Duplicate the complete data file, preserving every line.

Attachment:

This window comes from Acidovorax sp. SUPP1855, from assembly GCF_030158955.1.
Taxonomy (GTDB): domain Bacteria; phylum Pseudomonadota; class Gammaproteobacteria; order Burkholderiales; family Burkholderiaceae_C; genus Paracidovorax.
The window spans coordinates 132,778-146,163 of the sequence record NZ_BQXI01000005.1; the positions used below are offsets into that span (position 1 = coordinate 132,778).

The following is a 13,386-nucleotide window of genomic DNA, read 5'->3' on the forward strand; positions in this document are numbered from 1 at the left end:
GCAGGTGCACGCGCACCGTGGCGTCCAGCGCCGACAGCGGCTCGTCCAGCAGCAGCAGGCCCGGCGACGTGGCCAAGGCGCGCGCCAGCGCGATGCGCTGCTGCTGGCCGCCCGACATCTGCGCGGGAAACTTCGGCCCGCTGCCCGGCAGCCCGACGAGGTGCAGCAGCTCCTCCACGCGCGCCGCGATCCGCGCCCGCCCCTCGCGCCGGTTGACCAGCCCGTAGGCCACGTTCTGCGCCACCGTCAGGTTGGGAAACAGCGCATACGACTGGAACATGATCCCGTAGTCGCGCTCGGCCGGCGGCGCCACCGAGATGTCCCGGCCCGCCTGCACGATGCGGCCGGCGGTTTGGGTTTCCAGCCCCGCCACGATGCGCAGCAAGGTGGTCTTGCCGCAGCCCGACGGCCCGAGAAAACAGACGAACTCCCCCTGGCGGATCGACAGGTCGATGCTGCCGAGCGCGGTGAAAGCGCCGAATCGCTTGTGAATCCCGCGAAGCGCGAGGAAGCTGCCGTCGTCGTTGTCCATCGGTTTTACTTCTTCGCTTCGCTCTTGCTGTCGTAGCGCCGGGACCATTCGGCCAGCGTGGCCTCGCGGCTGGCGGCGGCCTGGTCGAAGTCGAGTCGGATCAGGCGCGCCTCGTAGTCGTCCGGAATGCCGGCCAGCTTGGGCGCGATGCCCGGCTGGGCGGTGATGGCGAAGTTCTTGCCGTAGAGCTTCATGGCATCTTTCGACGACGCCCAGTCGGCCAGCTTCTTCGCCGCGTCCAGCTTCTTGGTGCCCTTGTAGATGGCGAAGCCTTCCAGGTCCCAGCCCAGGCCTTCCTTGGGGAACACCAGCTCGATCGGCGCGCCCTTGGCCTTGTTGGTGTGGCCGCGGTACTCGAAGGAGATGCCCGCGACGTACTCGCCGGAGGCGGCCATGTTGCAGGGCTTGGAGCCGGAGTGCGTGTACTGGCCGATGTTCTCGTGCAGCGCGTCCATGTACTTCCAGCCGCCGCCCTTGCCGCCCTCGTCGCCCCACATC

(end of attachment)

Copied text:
This window comes from Acidovorax sp. SUPP1855, from assembly GCF_030158955.1.
Taxonomy (GTDB): domain Bacteria; phylum Pseudomonadota; class Gammaproteobacteria; order Burkholderiales; family Burkholderiaceae_C; genus Paracidovorax.
The window spans coordinates 132,778-146,163 of the sequence record NZ_BQXI01000005.1; the positions used below are offsets into that span (position 1 = coordinate 132,778).

The following is a 13,386-nucleotide window of genomic DNA, read 5'->3' on the forward strand; positions in this document are numbered from 1 at the left end:
GCAGGTGCACGCGCACCGTGGCGTCCAGCGCCGACAGCGGCTCGTCCAGCAGCAGCAGGCCCGGCGACGTGGCCAAGGCGCGCGCCAGCGCGATGCGCTGCTGCTGGCCGCCCGACATCTGCGCGGGAAACTTCGGCCCGCTGCCCGGCAGCCCGACGAGGTGCAGCAGCTCCTCCACGCGCGCCGCGATCCGCGCCCGCCCCTCGCGCCGGTTGACCAGCCCGTAGGCCACGTTCTGCGCCACCGTCAGGTTGGGAAACAGCGCATACGACTGGAACATGATCCCGTAGTCGCGCTCGGCCGGCGGCGCCACCGAGATGTCCCGGCCCGCCTGCACGATGCGGCCGGCGGTTTGGGTTTCCAGCCCCGCCACGATGCGCAGCAAGGTGGTCTTGCCGCAGCCCGACGGCCCGAGAAAACAGACGAACTCCCCCTGGCGGATCGACAGGTCGATGCTGCCGAGCGCGGTGAAAGCGCCGAATCGCTTGTGAATCCCGCGAAGCGCGAGGAAGCTGCCGTCGTCGTTGTCCATCGGTTTTACTTCTTCGCTTCGCTCTTGCTGTCGTAGCGCCGGGACCATTCGGCCAGCGTGGCCTCGCGGCTGGCGGCGGCCTGGTCGAAGTCGAGTCGGATCAGGCGCGCCTCGTAGTCGTCCGGAATGCCGGCCAGCTTGGGCGCGATGCCCGGCTGGGCGGTGATGGCGAAGTTCTTGCCGTAGAGCTTCATGGCATCTTTCGACGACGCCCAGTCGGCCAGCTTCTTCGCCGCGTCCAGCTTCTTGGTGCCCTTGTAGATGGCGAAGCCTTCCAGGTCCCAGCCCAGGCCTTCCTTGGGGAACACCAGCTCGATCGGCGCGCCCTTGGCCTTGTTGGTGTGGCCGCGGTACTCGAAGGAGATGCCCGCGACGTACTCGCCGGAGGCGGCCATGTTGCAGGGCTTGGAGCCGGAGTGCGTGTACTGGCCGATGTTCTCGTGCAGCGCGTCCATGTACTTCCAGCCGCCGCCCTTGCCGCCCTCGTCGCCCCACATC